Things to Consider When Deciding About Becoming a Drug and Alcohol Counselor

One of the most important decisions you can make in your life is your choice of career. If you are considering becoming a drug and alcohol counselor, there are a number of issues to think about before you delve into your newfound path.

  1. Certification

Each state has its own rules on licensure for substance abuse counselors. It is important to research the requirements in your state. What level of college education is required? Is there a special exam? How often do you need to renew your license and how difficult is it to do that?

  1. Education level

In order to get a license to practice, you will need to complete your state’s required college coursework. This may require earning up to a master’s degree. Seriously consider if you want to commit to that level of schooling in terms of time and finances.

Scan some college curriculums. How long would it take you to finish if you were in school full time? How about part time? How much will each class cost? Do you have the financial resources? It may be worth a call to a financial aid officer at a college to learn about options.

  1. Emotional commitment

Being a substance abuse counselor is an emotionally demanding job. The rewards can be worth it as you see your clients gradually learn how to live clean, full lives. However, along the way you will also see heart-breaking relapses and sometimes losing battles. You may lose some sleep at night and cry a few tears. Do you have the stamina to endure the touch times in order to relish the shining moments?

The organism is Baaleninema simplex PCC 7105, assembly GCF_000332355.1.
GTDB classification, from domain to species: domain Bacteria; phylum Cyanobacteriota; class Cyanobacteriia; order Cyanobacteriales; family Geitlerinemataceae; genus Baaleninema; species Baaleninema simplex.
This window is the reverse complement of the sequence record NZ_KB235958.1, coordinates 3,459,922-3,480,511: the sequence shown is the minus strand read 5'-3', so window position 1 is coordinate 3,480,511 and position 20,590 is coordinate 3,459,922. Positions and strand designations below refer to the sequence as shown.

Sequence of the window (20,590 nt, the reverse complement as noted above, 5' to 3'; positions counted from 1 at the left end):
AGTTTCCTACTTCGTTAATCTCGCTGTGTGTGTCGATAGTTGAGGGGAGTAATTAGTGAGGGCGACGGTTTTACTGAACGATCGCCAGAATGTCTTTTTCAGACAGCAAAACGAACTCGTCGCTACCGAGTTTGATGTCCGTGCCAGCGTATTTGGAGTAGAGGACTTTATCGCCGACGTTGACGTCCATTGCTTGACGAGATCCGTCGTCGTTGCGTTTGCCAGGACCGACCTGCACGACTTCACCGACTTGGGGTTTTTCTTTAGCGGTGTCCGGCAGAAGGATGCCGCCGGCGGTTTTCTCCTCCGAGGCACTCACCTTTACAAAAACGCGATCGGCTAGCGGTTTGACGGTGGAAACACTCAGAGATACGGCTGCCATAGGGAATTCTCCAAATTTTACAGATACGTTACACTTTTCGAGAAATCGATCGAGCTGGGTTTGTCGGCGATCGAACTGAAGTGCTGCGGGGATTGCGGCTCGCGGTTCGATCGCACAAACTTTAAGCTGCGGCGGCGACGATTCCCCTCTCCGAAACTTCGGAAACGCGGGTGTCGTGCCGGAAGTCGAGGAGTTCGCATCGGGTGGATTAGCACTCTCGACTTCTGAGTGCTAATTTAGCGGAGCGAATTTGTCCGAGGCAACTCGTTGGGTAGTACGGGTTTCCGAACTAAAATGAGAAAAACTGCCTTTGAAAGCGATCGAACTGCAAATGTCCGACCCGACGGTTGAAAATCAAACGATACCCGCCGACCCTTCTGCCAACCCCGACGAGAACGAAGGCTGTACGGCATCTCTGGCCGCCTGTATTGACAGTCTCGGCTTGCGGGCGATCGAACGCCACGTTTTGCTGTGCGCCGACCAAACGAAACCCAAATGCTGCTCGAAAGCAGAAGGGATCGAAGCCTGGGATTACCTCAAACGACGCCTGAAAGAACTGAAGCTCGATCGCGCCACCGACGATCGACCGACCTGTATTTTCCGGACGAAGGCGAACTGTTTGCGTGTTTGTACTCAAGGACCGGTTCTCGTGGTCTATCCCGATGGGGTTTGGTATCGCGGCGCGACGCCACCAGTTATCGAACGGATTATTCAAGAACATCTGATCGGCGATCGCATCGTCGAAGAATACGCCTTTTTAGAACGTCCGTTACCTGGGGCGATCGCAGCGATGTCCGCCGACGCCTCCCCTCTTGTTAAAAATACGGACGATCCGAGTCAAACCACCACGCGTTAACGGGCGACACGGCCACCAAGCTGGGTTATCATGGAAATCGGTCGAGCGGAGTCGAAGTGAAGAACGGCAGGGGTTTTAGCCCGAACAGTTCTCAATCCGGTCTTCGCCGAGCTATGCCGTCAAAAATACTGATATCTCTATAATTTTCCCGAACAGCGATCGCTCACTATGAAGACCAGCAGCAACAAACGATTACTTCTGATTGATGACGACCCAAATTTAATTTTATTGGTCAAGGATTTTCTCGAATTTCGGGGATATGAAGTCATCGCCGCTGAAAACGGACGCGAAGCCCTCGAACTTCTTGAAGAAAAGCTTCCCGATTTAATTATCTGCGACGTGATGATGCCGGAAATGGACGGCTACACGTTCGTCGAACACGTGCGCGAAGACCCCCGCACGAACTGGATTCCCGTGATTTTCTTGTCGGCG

1. Lifestyle commitment

Drug and alcohol counselors do not have jobs that fit neatly into an office setting. Your profession will touch every area of your life. For example, you will need to protect your social media presence to make sure nothing ends up online that could hurt your reputation in any way. Because of privacy laws, if you see a client out in public, you cannot acknowledge them unless they acknowledge you first. You may not hug a client, visit them in jail, or attend their funeral if the worst happens.

Choosing a career involving helping a troubled population change deep-seated habits and beliefs is a profound decision. Take the time to consider carefully its many facets before committing to a training program.

[ssba]